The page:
Supreme Court justices were looking for a way to protect top military medals without opening the door to further government intrusions on speech. On Feb. 22, the High Court heard arguments over a law that makes it a crime to lie about having been awarded top military honors.
According to news reports, some justices said they worried that upholding the Stolen Valor Act could lead to other limits on speech, including laws that might make it illegal to lie about an extramarital affair or a college degree, or to impress a date.
"Where do you stop?" Chief Justice John Roberts asked at one point.
But Roberts later joined other justices in indicating that the court could make clear that, if it upheld the law, it would only be endorsing an effort to prevent people from demeaning the system of military honors that was established by Gen. George Washington in 1782.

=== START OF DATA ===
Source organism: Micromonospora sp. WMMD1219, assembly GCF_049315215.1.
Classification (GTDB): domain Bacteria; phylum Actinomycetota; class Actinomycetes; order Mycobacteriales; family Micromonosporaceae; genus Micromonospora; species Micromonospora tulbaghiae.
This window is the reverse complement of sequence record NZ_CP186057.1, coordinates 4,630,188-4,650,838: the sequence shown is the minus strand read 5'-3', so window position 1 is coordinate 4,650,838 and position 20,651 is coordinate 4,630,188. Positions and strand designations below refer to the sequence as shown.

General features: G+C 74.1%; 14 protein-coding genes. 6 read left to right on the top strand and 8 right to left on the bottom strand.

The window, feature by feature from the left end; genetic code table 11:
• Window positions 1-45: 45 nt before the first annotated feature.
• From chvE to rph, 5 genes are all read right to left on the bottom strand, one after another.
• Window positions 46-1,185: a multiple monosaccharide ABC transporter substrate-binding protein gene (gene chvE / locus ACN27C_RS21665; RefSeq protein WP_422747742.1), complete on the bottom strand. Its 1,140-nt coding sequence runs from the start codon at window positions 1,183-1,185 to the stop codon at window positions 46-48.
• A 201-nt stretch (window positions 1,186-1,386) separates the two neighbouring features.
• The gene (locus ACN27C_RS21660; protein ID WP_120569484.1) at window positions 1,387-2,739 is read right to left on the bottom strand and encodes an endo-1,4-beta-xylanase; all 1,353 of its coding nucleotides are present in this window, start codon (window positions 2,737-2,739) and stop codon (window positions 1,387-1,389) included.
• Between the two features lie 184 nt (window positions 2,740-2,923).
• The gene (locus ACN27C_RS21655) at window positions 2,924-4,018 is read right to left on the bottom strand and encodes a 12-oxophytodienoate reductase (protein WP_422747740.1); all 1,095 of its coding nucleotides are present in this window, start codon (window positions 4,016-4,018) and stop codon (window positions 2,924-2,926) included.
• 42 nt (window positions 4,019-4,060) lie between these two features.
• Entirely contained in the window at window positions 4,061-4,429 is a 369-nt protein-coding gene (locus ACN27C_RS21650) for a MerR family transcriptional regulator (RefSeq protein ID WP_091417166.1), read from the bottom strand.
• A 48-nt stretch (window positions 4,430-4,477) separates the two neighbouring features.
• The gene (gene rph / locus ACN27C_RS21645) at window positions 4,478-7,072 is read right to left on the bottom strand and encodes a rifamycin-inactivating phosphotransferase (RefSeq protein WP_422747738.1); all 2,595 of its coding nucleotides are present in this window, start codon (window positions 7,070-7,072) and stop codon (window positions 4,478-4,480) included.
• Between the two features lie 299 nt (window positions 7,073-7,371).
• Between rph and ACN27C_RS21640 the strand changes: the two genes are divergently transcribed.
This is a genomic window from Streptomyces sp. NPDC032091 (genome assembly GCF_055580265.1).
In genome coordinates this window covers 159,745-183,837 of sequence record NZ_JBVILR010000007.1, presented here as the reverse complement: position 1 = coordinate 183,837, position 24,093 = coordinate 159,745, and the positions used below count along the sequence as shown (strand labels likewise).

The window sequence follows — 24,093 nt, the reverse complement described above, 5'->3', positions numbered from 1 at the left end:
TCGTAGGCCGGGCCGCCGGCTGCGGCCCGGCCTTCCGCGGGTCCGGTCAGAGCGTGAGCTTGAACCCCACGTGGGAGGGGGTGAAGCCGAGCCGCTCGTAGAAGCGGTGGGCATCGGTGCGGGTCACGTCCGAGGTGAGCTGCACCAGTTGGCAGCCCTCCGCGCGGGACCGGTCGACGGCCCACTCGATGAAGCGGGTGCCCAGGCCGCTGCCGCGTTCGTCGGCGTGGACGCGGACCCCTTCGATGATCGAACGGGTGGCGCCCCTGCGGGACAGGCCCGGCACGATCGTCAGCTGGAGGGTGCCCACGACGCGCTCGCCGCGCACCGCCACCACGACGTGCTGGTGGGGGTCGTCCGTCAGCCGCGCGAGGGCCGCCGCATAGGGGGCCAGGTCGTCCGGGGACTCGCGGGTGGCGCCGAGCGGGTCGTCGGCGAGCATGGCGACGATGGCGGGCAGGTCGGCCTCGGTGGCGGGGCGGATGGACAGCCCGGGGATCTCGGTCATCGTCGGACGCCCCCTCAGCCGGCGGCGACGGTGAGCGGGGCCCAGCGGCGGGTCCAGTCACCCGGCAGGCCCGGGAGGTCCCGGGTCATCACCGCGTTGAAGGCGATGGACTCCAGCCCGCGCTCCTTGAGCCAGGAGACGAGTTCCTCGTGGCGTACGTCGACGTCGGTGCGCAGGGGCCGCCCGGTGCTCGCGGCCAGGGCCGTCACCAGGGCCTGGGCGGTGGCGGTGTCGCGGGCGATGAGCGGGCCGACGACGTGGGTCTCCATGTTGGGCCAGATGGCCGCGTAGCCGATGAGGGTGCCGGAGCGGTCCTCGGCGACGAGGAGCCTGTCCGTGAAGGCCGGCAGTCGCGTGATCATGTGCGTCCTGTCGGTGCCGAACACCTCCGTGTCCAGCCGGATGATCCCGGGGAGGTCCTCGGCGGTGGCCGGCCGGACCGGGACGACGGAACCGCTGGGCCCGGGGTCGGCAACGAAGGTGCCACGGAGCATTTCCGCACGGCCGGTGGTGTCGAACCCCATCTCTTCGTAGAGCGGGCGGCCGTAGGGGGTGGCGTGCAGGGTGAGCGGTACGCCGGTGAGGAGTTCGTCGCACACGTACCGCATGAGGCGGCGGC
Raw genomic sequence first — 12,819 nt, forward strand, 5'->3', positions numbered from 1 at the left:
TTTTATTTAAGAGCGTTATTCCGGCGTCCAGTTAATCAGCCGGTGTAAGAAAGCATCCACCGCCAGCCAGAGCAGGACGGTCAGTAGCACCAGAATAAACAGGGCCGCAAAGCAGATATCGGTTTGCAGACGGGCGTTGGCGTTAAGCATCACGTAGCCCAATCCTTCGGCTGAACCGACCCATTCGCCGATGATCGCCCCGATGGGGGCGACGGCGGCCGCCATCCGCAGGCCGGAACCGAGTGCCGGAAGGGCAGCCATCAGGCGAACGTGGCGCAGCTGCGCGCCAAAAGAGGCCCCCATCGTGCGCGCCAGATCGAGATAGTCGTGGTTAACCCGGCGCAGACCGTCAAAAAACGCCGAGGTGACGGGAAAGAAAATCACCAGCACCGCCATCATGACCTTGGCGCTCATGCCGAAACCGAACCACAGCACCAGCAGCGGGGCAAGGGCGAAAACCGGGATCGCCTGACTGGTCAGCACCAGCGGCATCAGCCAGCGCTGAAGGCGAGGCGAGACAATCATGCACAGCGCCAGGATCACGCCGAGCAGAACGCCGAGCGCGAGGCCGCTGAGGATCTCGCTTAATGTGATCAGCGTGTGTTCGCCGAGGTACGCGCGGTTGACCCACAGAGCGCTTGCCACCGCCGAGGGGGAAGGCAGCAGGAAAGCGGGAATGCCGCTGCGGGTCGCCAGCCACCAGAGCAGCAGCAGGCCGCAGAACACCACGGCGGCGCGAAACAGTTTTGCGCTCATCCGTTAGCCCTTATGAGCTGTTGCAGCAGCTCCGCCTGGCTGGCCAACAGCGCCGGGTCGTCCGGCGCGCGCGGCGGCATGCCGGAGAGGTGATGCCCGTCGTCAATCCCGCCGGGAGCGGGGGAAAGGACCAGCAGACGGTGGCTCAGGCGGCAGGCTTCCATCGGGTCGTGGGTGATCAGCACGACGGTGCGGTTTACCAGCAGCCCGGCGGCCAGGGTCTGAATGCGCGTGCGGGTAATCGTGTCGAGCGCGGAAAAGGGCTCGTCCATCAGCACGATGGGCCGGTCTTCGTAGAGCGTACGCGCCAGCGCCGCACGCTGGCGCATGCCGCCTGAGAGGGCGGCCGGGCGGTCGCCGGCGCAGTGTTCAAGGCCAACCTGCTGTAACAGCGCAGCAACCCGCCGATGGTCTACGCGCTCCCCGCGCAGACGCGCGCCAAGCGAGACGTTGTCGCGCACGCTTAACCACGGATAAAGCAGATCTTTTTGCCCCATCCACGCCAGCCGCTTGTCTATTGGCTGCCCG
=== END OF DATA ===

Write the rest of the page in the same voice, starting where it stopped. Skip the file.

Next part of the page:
Jonathan Libby, the federal public defender arguing against the law, said Congress' intent is hard to discern because it passed the legislation without any hearings.
Libby's client, Xavier Alvarez, was one of the first people prosecuted for violating the Stolen Valor Act. Alvarez falsely claimed to have been both a Marine and a Medal of Honor recipient. He never served in the armed forces.
Libby said public exposure of lies about military medals is preferable to prosecution. Alvarez "still was exposed for who he was, which was a liar," Libby said.
The two federal appeals courts that have considered the issue have come to different conclusions. The 9th U.S. Circuit Court of Appeals in San Francisco struck down the law in Alvarez's case. The 10th U.S. Circuit Court of Appeals in Denver upheld the law in the case of another false claim of military valor.
A decision is expected by late June.
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